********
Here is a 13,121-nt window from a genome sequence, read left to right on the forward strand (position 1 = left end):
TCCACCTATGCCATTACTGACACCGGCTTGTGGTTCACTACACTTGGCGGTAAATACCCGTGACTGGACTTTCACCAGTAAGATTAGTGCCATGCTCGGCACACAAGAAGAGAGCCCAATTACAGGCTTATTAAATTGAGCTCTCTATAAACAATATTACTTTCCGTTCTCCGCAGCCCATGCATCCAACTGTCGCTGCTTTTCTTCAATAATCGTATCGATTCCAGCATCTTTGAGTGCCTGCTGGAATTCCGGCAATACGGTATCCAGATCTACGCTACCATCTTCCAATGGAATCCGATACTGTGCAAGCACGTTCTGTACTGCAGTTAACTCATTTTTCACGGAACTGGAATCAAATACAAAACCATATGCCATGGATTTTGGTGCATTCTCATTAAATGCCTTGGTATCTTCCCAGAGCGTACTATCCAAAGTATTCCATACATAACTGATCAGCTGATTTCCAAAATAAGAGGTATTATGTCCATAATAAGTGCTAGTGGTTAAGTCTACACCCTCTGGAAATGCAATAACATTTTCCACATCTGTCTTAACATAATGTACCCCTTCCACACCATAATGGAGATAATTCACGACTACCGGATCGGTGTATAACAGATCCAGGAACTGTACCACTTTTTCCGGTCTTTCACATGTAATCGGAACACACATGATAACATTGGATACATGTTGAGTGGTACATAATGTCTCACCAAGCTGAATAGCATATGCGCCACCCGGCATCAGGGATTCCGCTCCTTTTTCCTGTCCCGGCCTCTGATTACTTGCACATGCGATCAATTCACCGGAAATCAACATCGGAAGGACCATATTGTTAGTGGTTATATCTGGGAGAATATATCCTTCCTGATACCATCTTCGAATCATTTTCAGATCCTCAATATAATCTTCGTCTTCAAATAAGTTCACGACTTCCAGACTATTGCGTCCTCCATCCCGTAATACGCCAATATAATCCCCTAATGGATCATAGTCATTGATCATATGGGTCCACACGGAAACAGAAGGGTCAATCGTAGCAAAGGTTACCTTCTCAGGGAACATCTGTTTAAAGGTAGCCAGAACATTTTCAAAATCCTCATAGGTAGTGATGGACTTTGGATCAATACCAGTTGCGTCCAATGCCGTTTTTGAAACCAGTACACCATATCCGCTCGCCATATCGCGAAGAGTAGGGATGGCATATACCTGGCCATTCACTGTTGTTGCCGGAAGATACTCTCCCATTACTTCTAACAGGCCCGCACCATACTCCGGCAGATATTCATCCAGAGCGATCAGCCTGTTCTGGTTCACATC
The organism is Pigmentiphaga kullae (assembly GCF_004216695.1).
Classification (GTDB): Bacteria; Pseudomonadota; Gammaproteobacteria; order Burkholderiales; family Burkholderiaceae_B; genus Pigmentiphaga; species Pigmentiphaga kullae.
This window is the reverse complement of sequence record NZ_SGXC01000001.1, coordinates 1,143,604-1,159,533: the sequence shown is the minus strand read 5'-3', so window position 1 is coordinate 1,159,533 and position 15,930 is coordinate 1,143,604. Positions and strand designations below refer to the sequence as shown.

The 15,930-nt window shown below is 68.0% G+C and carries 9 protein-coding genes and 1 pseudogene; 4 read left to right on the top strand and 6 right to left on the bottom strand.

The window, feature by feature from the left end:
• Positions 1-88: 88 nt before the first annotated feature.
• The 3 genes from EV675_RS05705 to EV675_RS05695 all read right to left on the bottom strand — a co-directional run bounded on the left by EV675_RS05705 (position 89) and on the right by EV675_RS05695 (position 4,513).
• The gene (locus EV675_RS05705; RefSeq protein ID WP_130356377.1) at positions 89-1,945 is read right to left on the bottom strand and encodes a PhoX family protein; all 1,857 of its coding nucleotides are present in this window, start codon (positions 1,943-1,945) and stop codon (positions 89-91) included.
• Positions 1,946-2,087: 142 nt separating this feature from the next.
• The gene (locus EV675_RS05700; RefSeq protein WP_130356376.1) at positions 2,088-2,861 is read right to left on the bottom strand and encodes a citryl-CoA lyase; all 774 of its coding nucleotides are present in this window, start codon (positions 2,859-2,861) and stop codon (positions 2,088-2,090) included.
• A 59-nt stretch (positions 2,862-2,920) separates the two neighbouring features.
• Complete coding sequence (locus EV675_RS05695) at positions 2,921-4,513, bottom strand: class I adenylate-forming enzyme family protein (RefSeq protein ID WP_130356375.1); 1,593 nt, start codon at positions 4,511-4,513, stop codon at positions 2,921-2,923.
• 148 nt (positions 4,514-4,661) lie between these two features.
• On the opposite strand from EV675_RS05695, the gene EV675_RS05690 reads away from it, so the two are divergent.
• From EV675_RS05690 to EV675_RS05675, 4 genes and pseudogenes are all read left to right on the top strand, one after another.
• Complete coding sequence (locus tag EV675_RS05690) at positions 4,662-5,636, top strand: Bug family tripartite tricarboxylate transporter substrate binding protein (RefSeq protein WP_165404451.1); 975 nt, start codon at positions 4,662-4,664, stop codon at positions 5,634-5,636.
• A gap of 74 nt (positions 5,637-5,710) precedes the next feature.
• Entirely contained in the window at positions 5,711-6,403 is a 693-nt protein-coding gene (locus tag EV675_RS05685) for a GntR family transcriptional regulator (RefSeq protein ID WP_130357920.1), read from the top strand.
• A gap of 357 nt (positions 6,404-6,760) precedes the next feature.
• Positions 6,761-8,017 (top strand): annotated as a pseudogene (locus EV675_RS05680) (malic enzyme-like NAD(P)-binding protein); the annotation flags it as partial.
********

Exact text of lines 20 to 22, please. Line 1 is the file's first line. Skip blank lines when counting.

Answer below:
• Entirely contained in the window at positions 5,711-6,403 is a 693-nt protein-coding gene (locus tag EV675_RS05685) for a GntR family transcriptional regulator (RefSeq protein ID WP_130357920.1), read from the top strand.
• A gap of 357 nt (positions 6,404-6,760) precedes the next feature.
• Positions 6,761-8,017 (top strand): annotated as a pseudogene (locus EV675_RS05680) (malic enzyme-like NAD(P)-binding protein); the annotation flags it as partial.